A second vet, Dr. Brent, had come from Canada together with his sister-in-law Dee Morrison, veterinary technician and frequent visitor in Sosúa, and volunteer Carolyn. Also Dr. Brent didn’t come for the first time.
This little girl came with her mom, her cat and her favorite pet – a toy dog! Of course the dog was properly received, got a yellow collar and blue tag and the appropriate “treatment”.
Many bitches had brittle wombs which made surgeries more difficult. In one case Dr. Brent had to assist Dr. Vogler to put a tourniquet on. Many very young bitches had wombs that small that Dr. Vogler resorted to instruments otherwise used to spay cats.
All animals received antibiotics and medication against pain after surgery and were treated against parasites. Three ladies of the public health department vaccinated each animal against rabies.
On the second day of the clinic a male dog was brought with an injury at the scrotum already infested by maggots. The whole scrotum was removed when he was neutered.
The same day a young male dog was brought with a terrible wound at its tail where the bone showed: His owner had “docked” it himself! For weeks the young dog had been running around with the infected wound. Dr. Brent amputated the whole tail.
Too late! The young dog died the next day of a sepsis. Again and again locals try to dock their dogs with clippers and other unimaginable instrument, of course without anaesthesia or sterilization, to raise the value of their mongrels because they know that some purebred dogs are/have been docked! Education is direly needed here! Local people have to be informed that docking has become very unpopular and is fortunately nowadays forbidden in most countries – and they have to be taught that their local dogs are just as valuable, intelligent and lovable as any purebred. Courses with volunteering dog trainers and small subsequent events such as the very popular agility shows could improve the situation a lot.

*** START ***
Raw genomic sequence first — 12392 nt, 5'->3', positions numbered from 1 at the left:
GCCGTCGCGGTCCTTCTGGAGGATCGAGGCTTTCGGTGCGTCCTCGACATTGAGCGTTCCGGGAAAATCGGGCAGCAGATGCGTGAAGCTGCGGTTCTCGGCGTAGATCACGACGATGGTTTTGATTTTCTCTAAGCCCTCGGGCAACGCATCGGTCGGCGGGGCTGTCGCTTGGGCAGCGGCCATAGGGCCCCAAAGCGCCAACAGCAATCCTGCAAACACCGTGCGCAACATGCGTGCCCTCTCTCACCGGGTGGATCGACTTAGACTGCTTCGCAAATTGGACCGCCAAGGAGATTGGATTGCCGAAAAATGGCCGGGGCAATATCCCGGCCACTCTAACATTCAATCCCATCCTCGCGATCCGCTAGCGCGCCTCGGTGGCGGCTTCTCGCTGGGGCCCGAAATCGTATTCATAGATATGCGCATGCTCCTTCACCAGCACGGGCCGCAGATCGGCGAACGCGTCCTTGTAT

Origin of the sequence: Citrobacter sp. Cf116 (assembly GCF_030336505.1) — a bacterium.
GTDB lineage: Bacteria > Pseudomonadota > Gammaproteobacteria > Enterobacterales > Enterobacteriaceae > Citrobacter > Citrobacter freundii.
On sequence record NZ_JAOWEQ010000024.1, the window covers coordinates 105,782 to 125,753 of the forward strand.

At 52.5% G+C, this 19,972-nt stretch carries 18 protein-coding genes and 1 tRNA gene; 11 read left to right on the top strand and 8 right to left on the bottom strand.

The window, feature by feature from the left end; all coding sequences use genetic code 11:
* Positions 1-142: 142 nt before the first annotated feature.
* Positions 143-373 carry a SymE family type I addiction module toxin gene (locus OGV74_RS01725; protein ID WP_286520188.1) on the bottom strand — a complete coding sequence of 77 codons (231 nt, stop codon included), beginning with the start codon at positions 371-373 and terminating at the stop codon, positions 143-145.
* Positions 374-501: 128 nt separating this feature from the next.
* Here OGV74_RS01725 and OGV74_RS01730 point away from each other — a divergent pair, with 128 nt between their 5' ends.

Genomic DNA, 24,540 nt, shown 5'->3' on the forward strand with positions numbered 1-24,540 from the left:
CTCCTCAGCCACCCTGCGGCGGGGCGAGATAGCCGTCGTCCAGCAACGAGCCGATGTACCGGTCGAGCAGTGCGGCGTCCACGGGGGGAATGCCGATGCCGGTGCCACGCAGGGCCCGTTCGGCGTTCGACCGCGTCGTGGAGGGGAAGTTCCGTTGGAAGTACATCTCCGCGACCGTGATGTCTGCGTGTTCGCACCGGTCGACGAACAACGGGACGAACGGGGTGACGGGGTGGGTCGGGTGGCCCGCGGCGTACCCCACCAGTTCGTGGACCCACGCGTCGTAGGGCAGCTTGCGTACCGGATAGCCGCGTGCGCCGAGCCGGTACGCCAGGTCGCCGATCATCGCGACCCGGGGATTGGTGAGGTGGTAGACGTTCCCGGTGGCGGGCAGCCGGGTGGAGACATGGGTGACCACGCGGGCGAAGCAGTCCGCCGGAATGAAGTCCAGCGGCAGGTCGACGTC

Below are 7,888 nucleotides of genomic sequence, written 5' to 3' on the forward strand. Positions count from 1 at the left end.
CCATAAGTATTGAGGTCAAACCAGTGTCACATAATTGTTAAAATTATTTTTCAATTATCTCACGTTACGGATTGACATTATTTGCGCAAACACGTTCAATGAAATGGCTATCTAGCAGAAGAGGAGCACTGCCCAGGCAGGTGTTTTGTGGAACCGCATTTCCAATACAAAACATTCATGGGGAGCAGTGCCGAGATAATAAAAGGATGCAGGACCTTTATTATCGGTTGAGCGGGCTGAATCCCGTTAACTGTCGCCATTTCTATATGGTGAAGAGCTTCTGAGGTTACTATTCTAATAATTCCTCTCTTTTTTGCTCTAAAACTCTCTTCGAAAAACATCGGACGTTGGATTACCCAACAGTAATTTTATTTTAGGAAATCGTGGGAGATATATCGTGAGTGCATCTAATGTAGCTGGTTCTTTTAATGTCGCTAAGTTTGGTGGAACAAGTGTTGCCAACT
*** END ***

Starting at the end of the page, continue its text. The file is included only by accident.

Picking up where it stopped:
We are very happy to see Dominican volunteers at this clinic!
That is the future, we believe! Dominicans don’t have to be only trained as vets, like Dr. Francisco, but also as responsible volunteers in the community outreach programs. Otherwise many future projects may not happen due to lack of staff.
Juan Carlos dreams of becoming a vet himself one day. For that he’ll have to overcome his dislike against school though…
On the third day of the clinic a German resident brought 3 dogs of locals.
On the last day the vets operated til noon, then the field clinic shut down and the equipment was taken back to Sosúa.
A total of 137 animals has been operated in Charamicos.
Next day the volunteers went horseback riding and in the evening all joined the farewell dinner with Dr. Brent who flew back to Canada. A day later Dr. Vogler and Maxi visited the Ocean World in Puerto Plata. Well-deserved relaxation!
But on March 25th Dr. Vogler was already again at the A.A.A.S. clinic in Sosúa and spayed and neutered 18 animals.